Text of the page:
In the US, an unarmed black teenager, Trayvon Martin, is murdered in cold blood. The jury finds the alleged murderer, Florida neighbourhood watchman George Zimmerman, not guilty. President Barack Obama calls for “calm reflection”. He mentions neither “George Zimmerman” nor the issue at the heart of this case – racism.
Gary Young, a columnist with The Guardian (UK), says such calls for calm are “empty words for black families”.
But first, Obama’s statement.
The death of Trayvon Martin was a tragedy. Not just for his family, or for any one community, but for America. I know this case has elicited strong passions. And in the wake of the verdict, I know those passions may be running even higher. But we are a nation of laws, and a jury has spoken. I now ask every American to respect the call for calm reflection from two parents who lost their young son. And as we do, we should ask ourselves if we’re doing all we can to widen the circle of compassion and understanding in our own communities. We should ask ourselves if we’re doing all we can to stem the tide of gun violence that claims too many lives across this country on a daily basis. We should ask ourselves, as individuals and as a society, how we can prevent future tragedies like this. As citizens, that’s a job for all of us. That’s the way to honor Trayvon Martin.
Young sees an “open season on black boys after a verdict like this.”:
Let it be noted that on this day, Saturday 13 July 2013, it was still deemed legal in the US to chase and then shoot dead an unarmed young black man on his way home from the store because you didn’t like the look of him.
The killing of 17-year-old Trayvon Martin last year was tragic. But in the age of Obama the acquittal of George Zimmerman offers at least that clarity. For the salient facts in this case were not in dispute. On 26 February 2012 Martin was on his way home, minding his own business armed only with a can of iced tea and a bag of Skittles. Zimmerman pursued him, armed with a 9mm handgun, believing him to be a criminal. Martin resisted. They fought. Zimmerman shot him dead. …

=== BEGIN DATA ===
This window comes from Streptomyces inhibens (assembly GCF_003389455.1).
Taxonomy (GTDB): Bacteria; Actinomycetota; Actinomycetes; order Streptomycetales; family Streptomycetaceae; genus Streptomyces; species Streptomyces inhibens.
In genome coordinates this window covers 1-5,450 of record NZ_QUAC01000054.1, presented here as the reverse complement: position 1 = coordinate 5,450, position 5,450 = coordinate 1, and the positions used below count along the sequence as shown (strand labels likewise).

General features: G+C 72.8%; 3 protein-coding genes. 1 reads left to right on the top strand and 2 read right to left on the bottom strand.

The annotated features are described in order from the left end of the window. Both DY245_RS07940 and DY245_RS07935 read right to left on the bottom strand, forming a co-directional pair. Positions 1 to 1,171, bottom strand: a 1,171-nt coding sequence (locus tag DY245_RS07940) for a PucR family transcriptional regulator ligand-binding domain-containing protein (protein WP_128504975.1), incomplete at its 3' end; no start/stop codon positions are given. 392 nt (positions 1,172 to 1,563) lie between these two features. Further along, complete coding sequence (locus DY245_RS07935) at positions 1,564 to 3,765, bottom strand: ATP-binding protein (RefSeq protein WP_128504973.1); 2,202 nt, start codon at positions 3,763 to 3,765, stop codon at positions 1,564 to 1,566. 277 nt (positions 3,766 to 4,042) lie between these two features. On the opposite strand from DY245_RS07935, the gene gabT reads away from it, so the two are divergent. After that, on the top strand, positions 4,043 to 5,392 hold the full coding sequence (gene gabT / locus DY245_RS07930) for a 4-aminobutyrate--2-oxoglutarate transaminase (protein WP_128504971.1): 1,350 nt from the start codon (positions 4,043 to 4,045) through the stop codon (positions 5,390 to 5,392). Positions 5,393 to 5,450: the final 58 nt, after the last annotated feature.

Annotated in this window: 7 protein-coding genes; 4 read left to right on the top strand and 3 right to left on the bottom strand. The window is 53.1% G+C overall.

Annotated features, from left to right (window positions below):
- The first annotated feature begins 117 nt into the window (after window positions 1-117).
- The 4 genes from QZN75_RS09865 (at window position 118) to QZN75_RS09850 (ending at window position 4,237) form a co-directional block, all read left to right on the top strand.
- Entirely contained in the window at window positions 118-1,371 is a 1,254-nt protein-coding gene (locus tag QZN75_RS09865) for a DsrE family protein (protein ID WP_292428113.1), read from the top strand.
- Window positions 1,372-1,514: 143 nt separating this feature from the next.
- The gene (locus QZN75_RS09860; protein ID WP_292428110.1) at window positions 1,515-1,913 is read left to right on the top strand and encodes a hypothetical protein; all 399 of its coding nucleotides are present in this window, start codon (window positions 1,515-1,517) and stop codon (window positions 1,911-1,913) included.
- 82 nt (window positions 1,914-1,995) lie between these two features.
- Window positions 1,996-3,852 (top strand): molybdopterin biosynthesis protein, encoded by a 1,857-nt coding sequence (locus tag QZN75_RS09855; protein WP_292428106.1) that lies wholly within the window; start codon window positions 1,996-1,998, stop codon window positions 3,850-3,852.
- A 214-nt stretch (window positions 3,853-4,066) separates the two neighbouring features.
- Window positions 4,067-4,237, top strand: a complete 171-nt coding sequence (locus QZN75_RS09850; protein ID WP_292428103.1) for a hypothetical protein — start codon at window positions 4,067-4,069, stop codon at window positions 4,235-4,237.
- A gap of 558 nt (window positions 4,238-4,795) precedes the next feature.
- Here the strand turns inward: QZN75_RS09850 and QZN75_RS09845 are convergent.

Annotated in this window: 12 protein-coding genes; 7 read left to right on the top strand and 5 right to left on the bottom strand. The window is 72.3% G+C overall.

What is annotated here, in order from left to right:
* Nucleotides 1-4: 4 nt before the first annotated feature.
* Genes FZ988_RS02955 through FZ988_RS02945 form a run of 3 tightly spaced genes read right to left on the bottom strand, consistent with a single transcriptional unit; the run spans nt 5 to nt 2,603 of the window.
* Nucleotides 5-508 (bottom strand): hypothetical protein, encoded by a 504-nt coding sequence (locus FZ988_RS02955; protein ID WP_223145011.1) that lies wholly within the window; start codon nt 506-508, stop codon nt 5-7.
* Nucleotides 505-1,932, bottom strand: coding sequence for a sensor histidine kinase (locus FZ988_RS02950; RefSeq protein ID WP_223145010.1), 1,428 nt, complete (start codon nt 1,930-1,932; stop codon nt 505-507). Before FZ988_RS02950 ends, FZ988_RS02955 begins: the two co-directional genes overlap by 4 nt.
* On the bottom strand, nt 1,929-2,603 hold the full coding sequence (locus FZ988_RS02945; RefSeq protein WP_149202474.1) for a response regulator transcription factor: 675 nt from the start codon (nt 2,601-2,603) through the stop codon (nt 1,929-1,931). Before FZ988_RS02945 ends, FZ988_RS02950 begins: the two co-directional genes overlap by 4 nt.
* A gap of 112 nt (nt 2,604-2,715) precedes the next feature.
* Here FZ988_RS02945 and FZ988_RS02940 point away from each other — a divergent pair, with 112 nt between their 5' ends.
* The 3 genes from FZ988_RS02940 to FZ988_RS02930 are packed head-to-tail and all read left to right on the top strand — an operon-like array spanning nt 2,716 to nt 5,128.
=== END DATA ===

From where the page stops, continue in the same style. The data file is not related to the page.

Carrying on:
Appeals for calm in the wake of such a verdict raise the question of what calm there can possibly be in a place where such a verdict is possible. Parents of black boys are not likely to feel calm. Partners of black men are not likely to feel calm. Children with black fathers are not likely to feel calm. Those who now fear violent social disorder must ask themselves whose interests are served by a violent social order in which young black men can be thus slain and discarded.
But while the acquittal was shameful it was not a shock. It took more than six weeks after Martin’s death for Zimmerman to be arrested and only then after massive pressure both nationally and locally. Those who dismissed this as a political trial (a peculiar accusation in the summer of Bradley Manning and Edward Snowden) should bear in mind that it was politics that made this case controversial.”
Meanwhile, The New York Times reports, “The acquittal of George Zimmerman in the death of Trayvon Martin reverberated from church pulpits to street protests across the country on Sunday in a renewed debate about race, crime and how the American justice system handled a racially polarizing killing of a young black man walking in a quiet neighborhood in Florida.
Lawmakers, members of the clergy and demonstrators who assembled in parks and squares on a hot July day described the verdict by the six-person jury as evidence of a persistent racism that afflicts the nation five years after it elected its first African-American president.”